In my new book Shopping News I visit les halles (markets) in the small city of Troyes (pronounced Trois) east of Paris and discover its range of meat, fruit and vegetables, seafood, cheese, wine and bread, as well as knick-knacks galore. My friends, guides and translators Matthieu Lardeau PhD and his wife Hind El Feghaly, introduce me to the butchers, the fish mongers, the bakers and the vegetable sellers they know from their weekly shopping trips. They tell me about a regional delicacy invented right there centuries ago. It’s a sausage called andouillette made from pigs’ intestines, the lower tract.
So I say: ‘Oh yes, I’ll have some of that.’
‘And you must have tête de veau?’ they urge.
‘Oh, sure, what’s that?’ Well, translated it’s ‘veal head’ but in practice they refer to it as the ‘face of the calf’.
So off we go to the centre of Troyes and in the shadow of the 13th century Basilica of St-Urbain come to the Restaurant de l’Etoile which specialises in these two dishes, and plough right in. The andouillette is served barbecued and alone on a plate, accompanied on a separate platter with a mountain of frites (French fries). The tête de veau, ordered by our colleague Laure Muselli PhD, but for me also to taste, is served as a casserole in a bowl with a very creamy, noticeably fatty sauce, and a side dish of steamed vegetables.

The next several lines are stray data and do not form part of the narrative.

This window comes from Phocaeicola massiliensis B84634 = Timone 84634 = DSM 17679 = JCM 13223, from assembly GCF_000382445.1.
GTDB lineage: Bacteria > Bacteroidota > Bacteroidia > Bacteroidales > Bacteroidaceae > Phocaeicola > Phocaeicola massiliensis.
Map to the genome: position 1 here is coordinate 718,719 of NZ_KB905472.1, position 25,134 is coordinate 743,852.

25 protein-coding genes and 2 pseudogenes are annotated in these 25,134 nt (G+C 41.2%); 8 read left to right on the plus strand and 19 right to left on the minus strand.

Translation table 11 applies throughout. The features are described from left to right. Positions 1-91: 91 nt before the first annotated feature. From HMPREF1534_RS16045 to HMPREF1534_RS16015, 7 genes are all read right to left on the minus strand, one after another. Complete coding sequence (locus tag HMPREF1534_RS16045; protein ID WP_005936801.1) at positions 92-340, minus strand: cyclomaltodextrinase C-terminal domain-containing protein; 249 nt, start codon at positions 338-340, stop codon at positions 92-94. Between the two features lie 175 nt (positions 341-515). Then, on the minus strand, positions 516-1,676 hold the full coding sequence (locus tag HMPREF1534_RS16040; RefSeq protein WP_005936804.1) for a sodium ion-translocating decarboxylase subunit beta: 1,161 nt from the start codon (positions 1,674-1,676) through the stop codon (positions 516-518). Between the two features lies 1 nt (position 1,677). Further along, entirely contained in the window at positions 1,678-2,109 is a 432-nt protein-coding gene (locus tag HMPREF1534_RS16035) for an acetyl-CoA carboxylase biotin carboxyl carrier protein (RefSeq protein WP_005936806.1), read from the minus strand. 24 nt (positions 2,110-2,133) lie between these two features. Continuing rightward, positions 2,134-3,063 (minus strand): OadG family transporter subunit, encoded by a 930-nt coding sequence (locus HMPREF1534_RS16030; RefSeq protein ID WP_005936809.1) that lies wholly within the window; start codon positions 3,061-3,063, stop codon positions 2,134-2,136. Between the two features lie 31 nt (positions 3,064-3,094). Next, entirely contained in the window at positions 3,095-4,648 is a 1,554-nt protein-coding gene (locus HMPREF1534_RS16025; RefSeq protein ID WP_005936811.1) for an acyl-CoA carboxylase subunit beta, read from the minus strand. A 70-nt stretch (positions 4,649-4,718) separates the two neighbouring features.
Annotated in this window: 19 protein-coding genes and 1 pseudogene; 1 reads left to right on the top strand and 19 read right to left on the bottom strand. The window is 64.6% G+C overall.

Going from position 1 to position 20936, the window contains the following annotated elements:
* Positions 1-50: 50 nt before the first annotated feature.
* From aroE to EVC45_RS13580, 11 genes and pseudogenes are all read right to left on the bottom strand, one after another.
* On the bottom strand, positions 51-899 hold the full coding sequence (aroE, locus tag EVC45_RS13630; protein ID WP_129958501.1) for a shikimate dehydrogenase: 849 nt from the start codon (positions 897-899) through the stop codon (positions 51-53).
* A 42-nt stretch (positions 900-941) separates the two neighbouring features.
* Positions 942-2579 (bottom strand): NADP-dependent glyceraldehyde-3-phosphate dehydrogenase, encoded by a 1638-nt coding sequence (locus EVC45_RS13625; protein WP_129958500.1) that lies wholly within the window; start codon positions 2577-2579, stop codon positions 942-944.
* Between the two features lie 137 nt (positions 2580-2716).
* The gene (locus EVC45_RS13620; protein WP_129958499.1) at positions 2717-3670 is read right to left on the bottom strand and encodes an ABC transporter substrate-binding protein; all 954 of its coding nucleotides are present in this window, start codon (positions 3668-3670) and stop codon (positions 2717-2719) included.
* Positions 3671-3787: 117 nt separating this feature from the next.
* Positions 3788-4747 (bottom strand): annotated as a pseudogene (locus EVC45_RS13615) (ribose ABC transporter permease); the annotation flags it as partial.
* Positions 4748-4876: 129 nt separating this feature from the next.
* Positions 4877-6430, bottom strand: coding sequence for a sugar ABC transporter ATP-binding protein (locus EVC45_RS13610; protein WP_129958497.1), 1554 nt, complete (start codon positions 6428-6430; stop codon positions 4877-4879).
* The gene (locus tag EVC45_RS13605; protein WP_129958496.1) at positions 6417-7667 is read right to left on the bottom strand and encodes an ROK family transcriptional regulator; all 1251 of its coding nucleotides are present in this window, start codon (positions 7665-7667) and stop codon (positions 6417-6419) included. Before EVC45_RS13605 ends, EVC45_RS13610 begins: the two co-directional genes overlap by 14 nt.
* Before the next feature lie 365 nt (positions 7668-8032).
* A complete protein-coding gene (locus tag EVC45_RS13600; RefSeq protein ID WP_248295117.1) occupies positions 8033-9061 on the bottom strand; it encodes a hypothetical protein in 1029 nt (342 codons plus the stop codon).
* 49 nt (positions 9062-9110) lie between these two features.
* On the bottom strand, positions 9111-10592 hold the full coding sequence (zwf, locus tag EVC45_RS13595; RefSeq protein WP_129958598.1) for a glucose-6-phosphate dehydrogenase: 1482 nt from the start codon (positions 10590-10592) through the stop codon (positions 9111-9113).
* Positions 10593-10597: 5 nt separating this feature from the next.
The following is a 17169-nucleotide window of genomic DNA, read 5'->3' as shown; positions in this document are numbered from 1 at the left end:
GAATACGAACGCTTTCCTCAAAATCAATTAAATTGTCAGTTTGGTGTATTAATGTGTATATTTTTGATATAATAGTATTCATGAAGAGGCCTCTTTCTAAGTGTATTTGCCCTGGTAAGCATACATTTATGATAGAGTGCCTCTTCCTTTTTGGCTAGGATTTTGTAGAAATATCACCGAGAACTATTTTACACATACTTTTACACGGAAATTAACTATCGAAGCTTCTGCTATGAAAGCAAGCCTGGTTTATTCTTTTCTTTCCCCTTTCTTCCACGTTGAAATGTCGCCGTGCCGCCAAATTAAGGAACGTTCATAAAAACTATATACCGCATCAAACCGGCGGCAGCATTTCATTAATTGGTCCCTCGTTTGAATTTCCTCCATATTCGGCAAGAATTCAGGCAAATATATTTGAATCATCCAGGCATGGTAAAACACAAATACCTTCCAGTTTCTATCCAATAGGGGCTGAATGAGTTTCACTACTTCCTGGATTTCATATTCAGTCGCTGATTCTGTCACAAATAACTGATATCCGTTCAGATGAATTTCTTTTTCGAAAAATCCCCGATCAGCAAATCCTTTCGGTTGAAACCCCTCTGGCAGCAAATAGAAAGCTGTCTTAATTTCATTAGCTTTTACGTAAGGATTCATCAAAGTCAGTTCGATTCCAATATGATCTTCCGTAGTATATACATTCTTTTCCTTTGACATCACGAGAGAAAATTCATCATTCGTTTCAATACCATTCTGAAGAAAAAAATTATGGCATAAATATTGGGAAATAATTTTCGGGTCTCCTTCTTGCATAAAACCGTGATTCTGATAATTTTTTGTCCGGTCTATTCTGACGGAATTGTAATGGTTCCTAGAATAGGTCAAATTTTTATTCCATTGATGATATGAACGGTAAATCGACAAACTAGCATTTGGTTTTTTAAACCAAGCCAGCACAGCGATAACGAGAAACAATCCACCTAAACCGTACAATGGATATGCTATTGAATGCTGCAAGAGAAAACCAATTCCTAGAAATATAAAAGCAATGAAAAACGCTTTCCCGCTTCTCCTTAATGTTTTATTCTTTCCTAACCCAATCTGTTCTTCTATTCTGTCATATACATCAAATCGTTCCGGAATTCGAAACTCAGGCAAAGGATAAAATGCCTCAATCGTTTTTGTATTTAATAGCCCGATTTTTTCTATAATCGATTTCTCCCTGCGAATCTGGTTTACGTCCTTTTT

No ‘label’ accompanies either of these dishes: it’s unwritten tradition and word of mouth, mainly via my companions. The sign outside the restaurant is in French and if I need any more information, I can always ask the waiter … in French. But everyone in the region knows that andouillette is a ‘coarse-grained smoked tripe sausage made with pork (or occasionally veal) chitterlings, pepper, wine, onions, and seasonings (and if you want the details and pictures, visit Wikipedia). Food writer Jill Dupleix has written that it’s a ‘pale, lumpy sausage made from pigs’ intestines that smells like a pissoir (a urinal)’. Other, more brutal commentators, say it smells like poo. Fortunately I disagree with both and thoroughly enjoy the sausages which arrive on my plate, perhaps not least because I have a glass of genuine local brut Champagne (for Troyes is in the heart of the Champagne region) to accompany my meal. The tête de veau is, if anything, a little more challenging, because of the image it conveys … the little calf’s face peering up from the bowl. But it’s a tender, melt-in-your-mouth morsel, very fatty as Laure had pointed out.
Both andouillette and tête de veau, along with the alluring boudin noir (blood sausage, which is exactly what it says it is) are sold fresh in butchers’ shops in the Troyes halles, such as our provedore that day, ‘M. Mignot, votre boucher’.